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and others who are also saying we think this is just fine. there is a recent poll that says three out of four people believe that these more intense measures of scrutiny are okay. >> everybody wants to be safe. but what do you do? you feel powerless? i go to the airport and it's like, there was a picture of a guy walking through the airport in underwear and a t-shirt because he feels it's so invasive when he goes in. but you almost feel like you're getting naked when you go through the security line. what do you do? you feel powerless because you don't have any control over it. >> what do you do? follow the instructions otherwise you're not going to be flying. >> but do you want someone looking at your private area, as a woman? >> at this juncture, if it's a matter of safety and these are some of the measures that we have to go through, then -- >> then that's it? >> yeah. >> but we're goinging to ta ini
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talking with a psychologist about that. >> there are a number of people who have been able to articulate they've had the same experience, then probably the dialogue -- >> there are other people saying i felt like it was sexual molestation. any other case, this could have been criminal charges. so we're going to be talking about that. i also want to tell people, we're going to give the tsa response. okay, ready for this? i know you're married, i know your husband and your kid. nearly 4 in 10 people think that marriage is becoming obsolete. >> i heard that study. that's what the study says. i'm not part of that study. i'm married happily. but that's based on the fact that fewer people are choosing marriage, not because they don't believe in marriage, but because
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lifestyles are such that sometimes people are waiting later and they're also deciding maybe i don't want to know. >> and there are social media, all this other stuff. okay, fred, you can't hear, but i know you got to go. thank you. >> we'll see you coming up at the top of the hour. see you soon. talk more about the tsa employees and how many of them have come under fire recently for a lot of those new patdown procedures, some of which we were talking about with don here. some people have even timed lawsuits. what about doing away with the tsa overall? our susan candiotti reports. that's working out just fine for some airports in particular. >> reporter: denver, colorado, international airport screeners. and their counterparts in rochester, new york. they look the same, but in rochester, the people checking you through security work for a private company. it's been in place for eight years. >> i think it's a win-win for an
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airport operator. >> reporter: out of 450 airports nationwide, 16 applied for and won tsa approval to privatize inspect inspectors. rochester, new york is one of them. stanford airport near orlando has been considering it. but with growing frustration, others may too. proponents say it could improve efficiency and customer service. in rochester where they handle 2.5 million passengers a year, they say it also makes it easier to get rid of problem employees. >> if we get complaints of screeners being rude or maybe screeners just not performing in a professional manner, right away we're able to reach out to that contractor and say listen, this is what we expect, and they respond immediately. >> reporter: tsa stands behind its screeners and remains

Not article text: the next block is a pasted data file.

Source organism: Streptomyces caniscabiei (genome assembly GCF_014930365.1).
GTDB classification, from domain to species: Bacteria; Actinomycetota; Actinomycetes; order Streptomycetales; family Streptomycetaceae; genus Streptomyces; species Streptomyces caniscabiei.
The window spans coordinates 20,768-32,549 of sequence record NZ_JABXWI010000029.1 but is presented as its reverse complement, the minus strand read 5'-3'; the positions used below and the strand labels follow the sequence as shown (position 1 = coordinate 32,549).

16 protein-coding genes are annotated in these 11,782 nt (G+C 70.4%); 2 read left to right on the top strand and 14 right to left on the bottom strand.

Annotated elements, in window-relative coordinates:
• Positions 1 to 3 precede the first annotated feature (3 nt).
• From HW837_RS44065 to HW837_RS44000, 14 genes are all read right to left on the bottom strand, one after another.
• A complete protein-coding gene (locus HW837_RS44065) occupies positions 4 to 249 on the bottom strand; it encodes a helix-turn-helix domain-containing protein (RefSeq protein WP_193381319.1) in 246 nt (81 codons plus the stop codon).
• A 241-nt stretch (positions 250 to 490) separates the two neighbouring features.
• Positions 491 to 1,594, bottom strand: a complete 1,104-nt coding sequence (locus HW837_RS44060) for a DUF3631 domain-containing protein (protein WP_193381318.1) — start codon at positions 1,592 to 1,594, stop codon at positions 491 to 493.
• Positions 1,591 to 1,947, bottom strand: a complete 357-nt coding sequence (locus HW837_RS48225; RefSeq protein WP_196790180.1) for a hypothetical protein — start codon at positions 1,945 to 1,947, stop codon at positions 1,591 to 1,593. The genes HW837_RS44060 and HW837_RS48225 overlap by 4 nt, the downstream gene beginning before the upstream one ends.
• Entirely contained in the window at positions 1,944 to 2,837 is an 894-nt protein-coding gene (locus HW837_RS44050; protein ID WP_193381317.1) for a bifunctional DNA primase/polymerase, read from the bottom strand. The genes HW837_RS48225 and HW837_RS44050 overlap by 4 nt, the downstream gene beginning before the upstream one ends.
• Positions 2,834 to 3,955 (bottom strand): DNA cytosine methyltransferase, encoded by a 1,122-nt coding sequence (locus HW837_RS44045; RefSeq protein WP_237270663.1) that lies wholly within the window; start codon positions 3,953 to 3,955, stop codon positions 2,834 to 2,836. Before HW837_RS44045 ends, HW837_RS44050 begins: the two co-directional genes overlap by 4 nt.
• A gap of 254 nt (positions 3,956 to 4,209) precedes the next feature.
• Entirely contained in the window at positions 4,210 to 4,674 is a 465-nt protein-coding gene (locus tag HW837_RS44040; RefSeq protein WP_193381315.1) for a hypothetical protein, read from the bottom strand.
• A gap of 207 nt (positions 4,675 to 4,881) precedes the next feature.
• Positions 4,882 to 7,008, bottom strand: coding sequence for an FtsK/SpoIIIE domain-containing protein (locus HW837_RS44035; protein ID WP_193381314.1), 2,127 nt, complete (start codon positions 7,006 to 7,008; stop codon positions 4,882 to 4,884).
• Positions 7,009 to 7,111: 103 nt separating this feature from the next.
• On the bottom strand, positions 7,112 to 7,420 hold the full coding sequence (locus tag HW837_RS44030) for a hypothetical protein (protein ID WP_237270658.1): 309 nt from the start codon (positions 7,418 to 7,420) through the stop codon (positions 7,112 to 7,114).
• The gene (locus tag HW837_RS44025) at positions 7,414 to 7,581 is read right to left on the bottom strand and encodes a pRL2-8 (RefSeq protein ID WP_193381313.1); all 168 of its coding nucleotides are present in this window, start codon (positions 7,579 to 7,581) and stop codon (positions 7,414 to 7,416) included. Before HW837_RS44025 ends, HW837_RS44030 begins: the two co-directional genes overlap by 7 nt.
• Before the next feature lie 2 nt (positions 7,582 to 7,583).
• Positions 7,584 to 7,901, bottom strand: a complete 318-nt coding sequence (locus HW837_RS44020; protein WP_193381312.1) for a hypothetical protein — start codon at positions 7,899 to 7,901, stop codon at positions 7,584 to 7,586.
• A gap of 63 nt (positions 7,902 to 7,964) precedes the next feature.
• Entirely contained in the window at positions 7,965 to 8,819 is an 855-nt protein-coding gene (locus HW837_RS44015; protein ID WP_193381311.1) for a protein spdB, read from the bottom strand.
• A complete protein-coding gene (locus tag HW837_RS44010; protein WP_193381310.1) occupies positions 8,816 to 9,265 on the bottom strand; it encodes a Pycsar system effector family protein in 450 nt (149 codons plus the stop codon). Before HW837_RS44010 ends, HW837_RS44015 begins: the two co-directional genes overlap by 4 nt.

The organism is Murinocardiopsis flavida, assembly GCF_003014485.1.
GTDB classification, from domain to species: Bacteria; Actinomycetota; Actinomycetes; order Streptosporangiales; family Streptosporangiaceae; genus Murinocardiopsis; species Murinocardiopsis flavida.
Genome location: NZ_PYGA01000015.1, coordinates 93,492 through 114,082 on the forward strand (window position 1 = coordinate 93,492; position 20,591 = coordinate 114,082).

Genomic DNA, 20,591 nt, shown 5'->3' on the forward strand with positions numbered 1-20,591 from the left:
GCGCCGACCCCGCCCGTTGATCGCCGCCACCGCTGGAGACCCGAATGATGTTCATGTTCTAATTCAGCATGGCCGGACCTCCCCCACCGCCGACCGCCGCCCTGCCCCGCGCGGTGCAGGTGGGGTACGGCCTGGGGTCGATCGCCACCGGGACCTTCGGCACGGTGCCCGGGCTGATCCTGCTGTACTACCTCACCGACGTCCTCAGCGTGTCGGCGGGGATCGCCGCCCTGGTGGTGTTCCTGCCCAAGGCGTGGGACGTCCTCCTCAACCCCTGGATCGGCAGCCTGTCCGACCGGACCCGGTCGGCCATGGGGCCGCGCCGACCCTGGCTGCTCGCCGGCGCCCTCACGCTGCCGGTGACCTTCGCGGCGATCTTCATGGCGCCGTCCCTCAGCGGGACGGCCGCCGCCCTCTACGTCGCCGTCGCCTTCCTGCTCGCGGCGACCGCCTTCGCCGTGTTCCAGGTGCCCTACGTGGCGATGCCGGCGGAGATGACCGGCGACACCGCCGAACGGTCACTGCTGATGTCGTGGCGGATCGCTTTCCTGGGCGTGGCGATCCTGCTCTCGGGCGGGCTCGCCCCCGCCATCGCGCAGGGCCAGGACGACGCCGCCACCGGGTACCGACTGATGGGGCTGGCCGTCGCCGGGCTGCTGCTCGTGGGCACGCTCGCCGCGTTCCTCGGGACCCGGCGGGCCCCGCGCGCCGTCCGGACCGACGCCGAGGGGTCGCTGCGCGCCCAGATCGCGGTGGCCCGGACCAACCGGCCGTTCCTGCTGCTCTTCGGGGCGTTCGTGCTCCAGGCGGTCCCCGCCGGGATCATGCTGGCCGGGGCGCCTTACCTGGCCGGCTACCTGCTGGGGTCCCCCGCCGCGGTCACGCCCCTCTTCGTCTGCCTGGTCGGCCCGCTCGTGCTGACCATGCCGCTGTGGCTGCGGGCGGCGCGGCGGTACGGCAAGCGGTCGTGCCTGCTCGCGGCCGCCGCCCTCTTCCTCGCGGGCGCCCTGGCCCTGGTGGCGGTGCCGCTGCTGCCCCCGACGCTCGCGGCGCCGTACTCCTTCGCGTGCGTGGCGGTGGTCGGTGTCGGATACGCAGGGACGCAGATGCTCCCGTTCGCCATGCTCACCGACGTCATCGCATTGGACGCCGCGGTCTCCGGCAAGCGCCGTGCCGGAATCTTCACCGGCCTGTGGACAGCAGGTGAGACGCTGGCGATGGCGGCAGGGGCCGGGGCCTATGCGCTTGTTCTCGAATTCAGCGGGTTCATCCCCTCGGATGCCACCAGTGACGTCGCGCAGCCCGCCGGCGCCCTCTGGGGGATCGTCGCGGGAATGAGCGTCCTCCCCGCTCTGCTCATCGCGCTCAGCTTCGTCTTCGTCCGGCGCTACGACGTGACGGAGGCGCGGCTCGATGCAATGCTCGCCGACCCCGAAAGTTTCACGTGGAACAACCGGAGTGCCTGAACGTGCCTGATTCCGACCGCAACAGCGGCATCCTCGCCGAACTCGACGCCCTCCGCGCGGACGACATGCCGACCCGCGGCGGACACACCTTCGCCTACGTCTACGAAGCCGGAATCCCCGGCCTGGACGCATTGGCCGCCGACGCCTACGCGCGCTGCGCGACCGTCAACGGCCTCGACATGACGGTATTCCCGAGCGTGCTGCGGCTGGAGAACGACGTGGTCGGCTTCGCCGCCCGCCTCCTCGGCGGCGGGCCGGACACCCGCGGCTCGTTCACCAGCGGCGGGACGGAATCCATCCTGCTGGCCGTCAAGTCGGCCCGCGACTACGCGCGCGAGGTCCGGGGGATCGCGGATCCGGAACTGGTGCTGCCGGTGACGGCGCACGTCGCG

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neutral about privatization. but republican john micah says change is needed. >> it's a massive blow to bureaucracy. it needs to be trimmed and tamed. >> reporter: micah says studies show private screeners do a better job than tsa but details are classified. a former tsa official during the bush administration says there is no difference. >> the studies we did, both provided the same degree of security performance. >> reporter: above all, there is no difference in screening procedures. body scans or patdowns can make anyone comfortable. those rules remain the same, whether the person checking you out is wearing a tsa patch or one from xyz security company. susan candiotti, cnn, new york. >> time for cnn equals politics. here's what's crossing the ticker.
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donald trump says he's being pressured more than ever to run for president of the united states. he says that he is considering a run in 2012, but admits he really would rather not. and next week's ethics trial for california congresswoman maxine waters has been called off because of new information in the case. she allegedly steered bailout money to a bank that her husband has ties to and she denies any wrong doing. sand barbara bush is taking a jab at sarah palin. speaking about palin with cnn's larry king, the former first lady said "she's very happy in alaska and i hope she'll stale there." you can see larry king's interview with journal h.w. bush and barbara monday night 9:00 p.m. eastern. for the latest political news, go to cnn i'm fredricka whit mooeld. don lemon is coming your way.